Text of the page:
Scripture can be found here…
Working Preacher commentary by Bishop Craig Satterlee can be found here…
We Narrative Lectionary preachers find ourselves in the extraordinary position of preaching on Holy Week events for a full six weeks in this year of John. Another unique feature of the Fourth Gospel is the fact that fully half of the text is devoted to what scholars sometimes refer to as “the book of Glory,” the events beginning with the entry into Jerusalem (12:12-19) and culminating with crucifixion, resurrection, and their aftermath.
The lectionary has skipped from action to action, moving from the Thursday night events of supper followed by footwashing (13:1-17) and picking up at the moment Jesus is arrested (18:12). A vital exchange between Jesus and Simon Peter has been skipped as well:
Simon Peter said to him, “Lord, where are you going?” Jesus answered, “Where I am going, you cannot follow me now; but you will follow afterward.” Peter said to him, “Lord, why can I not follow you now? I will lay down my life for you.” Jesus answered, “Will you lay down your life for me? Very truly, I tell you, before the cock crows, you will have denied me three times. ~John 13:36-38
Chapters 14-17, the “farewell discourse,” are not treated here either. Instead we move swiftly into Jesus’ arrest and interrogation by Annas, as well as Simon Peter’s and another (unnamed, but apparently well-connected) disciple’s attempts to follow Jesus and stay informed about what was happening to him.
The narrative skips back and forth between scenes involving Jesus and those involving Simon Peter.
Verses 12-14: Jesus is arrested (by Roman police as well as “Jewish” police– probably Temple police; even though the Pharisees are identified as being part of the arresting group, they did not have their own police force). He is taken to Annas, father-in-law of the high priest Caiaphas. The narrator reminds us of Caiaphas’ statement, made immediately after the raising of Lazarus, that “it is better” for one man to die than for the whole nation to “be destroyed” (11:49-52).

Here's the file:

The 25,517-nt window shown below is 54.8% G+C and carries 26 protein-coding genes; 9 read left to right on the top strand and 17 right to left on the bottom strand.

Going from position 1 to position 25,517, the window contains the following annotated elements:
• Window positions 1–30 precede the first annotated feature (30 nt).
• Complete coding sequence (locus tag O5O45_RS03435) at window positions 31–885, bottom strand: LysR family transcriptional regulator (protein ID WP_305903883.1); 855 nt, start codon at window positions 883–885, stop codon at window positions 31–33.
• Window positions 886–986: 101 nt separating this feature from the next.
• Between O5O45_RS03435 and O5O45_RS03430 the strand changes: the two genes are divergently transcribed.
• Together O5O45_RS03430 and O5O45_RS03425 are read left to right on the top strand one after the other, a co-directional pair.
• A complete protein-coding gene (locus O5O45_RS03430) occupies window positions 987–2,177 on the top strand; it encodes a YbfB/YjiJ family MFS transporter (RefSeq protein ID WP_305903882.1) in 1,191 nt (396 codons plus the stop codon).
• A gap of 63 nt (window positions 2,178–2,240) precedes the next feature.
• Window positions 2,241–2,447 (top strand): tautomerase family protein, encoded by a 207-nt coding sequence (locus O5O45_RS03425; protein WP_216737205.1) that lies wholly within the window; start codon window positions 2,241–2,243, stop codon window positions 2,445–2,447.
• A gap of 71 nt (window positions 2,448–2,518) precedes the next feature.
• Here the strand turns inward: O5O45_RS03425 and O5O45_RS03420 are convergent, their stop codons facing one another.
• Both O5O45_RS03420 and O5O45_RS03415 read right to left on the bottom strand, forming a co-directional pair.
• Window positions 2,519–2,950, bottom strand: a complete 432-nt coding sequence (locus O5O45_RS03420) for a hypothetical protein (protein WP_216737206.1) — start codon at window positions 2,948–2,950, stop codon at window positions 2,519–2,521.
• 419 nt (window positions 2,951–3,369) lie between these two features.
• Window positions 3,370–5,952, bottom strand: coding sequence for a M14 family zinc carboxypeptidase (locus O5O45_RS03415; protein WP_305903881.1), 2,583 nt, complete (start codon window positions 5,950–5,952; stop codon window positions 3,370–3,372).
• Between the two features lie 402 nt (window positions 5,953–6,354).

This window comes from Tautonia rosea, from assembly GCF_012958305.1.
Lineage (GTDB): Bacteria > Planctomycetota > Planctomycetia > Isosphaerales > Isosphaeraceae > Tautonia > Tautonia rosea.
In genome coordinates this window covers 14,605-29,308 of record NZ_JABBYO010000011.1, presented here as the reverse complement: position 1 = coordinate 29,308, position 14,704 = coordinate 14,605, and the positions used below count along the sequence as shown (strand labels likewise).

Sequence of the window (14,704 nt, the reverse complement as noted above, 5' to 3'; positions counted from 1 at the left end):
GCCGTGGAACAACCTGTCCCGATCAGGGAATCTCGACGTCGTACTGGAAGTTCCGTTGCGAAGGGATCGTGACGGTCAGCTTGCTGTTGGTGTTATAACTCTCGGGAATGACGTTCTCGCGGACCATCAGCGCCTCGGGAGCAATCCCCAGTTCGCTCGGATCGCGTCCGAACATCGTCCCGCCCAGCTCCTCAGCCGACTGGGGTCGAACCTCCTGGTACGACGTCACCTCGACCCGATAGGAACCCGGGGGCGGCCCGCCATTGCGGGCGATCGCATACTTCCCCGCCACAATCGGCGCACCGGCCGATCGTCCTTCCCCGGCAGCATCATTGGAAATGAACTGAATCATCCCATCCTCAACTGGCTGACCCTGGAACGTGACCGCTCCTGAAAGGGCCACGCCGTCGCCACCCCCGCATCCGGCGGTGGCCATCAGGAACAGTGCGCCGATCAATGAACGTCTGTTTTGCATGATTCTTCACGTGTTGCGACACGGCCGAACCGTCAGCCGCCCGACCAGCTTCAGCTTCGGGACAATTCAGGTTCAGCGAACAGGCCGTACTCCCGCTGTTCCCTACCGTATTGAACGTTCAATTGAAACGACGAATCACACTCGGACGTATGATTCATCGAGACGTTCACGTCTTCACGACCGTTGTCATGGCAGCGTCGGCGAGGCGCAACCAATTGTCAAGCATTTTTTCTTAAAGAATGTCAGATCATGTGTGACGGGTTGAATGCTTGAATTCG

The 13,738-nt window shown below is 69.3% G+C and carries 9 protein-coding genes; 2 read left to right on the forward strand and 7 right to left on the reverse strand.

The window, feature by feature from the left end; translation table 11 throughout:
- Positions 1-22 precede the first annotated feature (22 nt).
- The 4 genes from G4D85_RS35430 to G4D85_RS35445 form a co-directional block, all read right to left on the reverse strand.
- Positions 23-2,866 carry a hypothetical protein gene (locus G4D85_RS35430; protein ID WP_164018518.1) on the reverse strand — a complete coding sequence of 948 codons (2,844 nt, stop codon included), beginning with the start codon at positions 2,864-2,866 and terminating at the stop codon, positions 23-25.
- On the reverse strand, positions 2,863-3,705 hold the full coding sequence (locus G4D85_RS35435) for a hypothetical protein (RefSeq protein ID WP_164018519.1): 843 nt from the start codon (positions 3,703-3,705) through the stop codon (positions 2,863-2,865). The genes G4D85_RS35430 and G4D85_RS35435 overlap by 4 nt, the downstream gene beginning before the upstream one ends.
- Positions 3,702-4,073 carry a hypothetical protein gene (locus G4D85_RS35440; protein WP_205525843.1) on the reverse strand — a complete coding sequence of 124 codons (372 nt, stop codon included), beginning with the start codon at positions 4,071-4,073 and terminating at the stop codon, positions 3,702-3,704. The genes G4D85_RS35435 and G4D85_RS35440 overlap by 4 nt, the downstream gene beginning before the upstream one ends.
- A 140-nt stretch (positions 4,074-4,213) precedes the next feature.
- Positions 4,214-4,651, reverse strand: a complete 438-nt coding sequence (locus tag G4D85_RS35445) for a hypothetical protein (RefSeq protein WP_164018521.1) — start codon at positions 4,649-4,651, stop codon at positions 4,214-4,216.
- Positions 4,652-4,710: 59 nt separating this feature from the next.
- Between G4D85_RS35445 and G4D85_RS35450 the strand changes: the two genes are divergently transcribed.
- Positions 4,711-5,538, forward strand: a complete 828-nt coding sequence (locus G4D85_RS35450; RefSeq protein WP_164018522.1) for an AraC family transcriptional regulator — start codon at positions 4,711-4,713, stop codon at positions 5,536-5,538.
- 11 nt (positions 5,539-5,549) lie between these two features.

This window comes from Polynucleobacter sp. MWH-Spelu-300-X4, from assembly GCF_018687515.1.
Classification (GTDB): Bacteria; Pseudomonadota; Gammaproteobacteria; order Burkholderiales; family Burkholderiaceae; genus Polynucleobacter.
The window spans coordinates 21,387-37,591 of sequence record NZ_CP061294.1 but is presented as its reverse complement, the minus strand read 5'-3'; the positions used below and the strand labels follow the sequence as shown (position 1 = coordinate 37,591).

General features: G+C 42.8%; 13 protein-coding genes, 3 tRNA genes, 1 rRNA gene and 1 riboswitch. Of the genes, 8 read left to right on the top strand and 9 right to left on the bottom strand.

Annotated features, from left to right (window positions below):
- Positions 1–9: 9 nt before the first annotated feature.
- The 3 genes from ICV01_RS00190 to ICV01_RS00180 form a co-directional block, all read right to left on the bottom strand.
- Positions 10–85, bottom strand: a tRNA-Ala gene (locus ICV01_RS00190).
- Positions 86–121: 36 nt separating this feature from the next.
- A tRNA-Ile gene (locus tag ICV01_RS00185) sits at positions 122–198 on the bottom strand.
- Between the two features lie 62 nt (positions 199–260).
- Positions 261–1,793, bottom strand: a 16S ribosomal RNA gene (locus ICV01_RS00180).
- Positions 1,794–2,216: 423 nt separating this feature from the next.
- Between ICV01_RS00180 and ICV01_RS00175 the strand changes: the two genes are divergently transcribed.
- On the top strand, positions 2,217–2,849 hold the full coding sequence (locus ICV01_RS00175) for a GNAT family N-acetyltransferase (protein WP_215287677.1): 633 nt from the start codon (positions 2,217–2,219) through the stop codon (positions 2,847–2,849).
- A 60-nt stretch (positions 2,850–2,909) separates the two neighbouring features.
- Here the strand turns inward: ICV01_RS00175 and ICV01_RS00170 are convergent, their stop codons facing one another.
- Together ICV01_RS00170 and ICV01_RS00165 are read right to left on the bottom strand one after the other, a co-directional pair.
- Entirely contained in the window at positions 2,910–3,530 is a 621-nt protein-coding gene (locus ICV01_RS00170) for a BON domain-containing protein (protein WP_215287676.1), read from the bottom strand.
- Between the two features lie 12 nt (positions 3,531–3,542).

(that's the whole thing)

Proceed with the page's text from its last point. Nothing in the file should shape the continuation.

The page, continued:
Verses 15-18: Simon Peter and the unnamed disciple follow after Jesus. The unnamed disciple’s connections with the high priest enable him to follow Jesus into the courtyard (and, presumably, report on the exchange between Jesus and his interrogators). Peter remains outside the gate until the other disciple persuades a the woman who guards the gate to allow him in. The woman asks Peter if he is a disciple of Jesus’. He replies “I am not.” He takes his place around a fire with slaves and police who are warming themselves.
Verses 19-24: Jesus is interrogated by Annas, whose exact words/ questions we never hear directly; only that he questioned Jesus “about” his disciples and his teaching. Jesus’ defense is to point to the openness with which he has taught. He urges the high priest to question those who have heard him in temple and synagogue. This answer provokes one of the temple police to strike him across the face. He remains resolute in his own defense, insisting that he has spoken the truth.
Verses 25-27: Simon Peter is asked, again, whether he is one of Jesus’ disciples (“they” asked him, indicating the group around the charcoal fire). Again he replies “I am not.” Finally, the high priest’s slave tells Peter he saw him in the garden with Jesus. Simon Peter denies it, and at that moment, the cock crows, in fulfillment of Jesus’ prediction.
This passage contrasts the brave, truthful, and prophetic voice of Jesus with Simon Peter’s fearful falsehoods. Jesus speaks plainly; Peter lies and evades. Jesus suffers physically for his truth-telling; Peter suffers (we can infer) the emotional, psychic blow of Jesus’ prediction coming true as he hears the cock crow after his third denial.
Jesus is portrayed throughout the fourth gospel as being in control and moving deliberately toward his arrest, conviction, and crucifixion. His disciples, on the other hand, are portrayed as not understanding his identity or his destiny, and positioning themselves in opposition to what Jesus sees as inevitable (earlier in chapter 18, Simon Peter draws a sword in Jesus’ defense when the police attempt to arrest him). In a sense, there are no surprises in this passage: Jesus is resolute and faithful under interrogation, and Peter crumples at the first sign of someone identifying him with Jesus.
A focus on Jesus’ faithfulness, and, frankly, the simplicity of his speech here. He is uncharacteristically (for this gospel) succinct, and thoroughly understandable.
A look at all Peter’s appearances in this gospel, in an attempt to flesh out who is the man who “denies Jesus.” While some caution against a focus on Peter here, his story is ultimately one of faithful service to the gospel. His collapse here under pressure only serves to underscore the healing properties of forgiveness and grace in the long term.
For those interested in creating a vivid portrayal of the scene, a first person monologue from the woman guarding the gate or one of the other unnamed characters by the fire, such as a temple police officer, offers some creative opportunities.
I’m eager to hear how my sister and brother Narrative Lectionary preachers will tackle this piece of the Holy Week story. Please share your approach/ thoughts in the comments. We’d love to hear from you!